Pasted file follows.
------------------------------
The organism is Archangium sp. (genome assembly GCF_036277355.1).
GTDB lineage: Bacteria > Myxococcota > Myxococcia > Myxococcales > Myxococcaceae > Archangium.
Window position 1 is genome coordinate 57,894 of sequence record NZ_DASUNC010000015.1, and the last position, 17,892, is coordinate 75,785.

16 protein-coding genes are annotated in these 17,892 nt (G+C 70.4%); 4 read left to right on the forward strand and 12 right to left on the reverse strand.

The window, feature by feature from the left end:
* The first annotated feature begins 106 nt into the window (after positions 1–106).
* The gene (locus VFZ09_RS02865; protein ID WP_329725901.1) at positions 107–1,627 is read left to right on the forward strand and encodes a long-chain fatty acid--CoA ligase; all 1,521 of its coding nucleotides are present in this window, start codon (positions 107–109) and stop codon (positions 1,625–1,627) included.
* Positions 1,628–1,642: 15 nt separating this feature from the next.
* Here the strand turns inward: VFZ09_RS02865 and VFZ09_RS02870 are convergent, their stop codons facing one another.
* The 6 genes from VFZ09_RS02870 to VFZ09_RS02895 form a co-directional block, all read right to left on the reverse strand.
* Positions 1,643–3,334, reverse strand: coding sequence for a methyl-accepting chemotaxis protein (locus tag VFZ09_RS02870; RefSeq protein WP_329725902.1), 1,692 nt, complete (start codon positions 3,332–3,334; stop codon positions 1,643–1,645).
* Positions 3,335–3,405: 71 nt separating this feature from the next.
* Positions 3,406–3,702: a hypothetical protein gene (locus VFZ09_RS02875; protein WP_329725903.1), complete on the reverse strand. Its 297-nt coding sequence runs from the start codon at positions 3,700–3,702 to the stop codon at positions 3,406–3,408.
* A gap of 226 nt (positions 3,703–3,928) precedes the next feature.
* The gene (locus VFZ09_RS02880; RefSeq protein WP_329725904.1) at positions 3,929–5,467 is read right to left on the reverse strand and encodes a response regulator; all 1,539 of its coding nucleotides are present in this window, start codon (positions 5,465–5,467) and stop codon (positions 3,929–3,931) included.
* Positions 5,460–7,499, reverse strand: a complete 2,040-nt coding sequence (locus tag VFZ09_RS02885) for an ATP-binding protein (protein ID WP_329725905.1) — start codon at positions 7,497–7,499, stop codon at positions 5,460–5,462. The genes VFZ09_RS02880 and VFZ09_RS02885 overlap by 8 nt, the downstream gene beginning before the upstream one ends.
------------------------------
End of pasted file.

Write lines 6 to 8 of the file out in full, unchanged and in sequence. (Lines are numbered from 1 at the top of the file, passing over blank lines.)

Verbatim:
* The first annotated feature begins 106 nt into the window (after positions 1–106).
* The gene (locus VFZ09_RS02865; protein ID WP_329725901.1) at positions 107–1,627 is read left to right on the forward strand and encodes a long-chain fatty acid--CoA ligase; all 1,521 of its coding nucleotides are present in this window, start codon (positions 107–109) and stop codon (positions 1,625–1,627) included.
* Positions 1,628–1,642: 15 nt separating this feature from the next.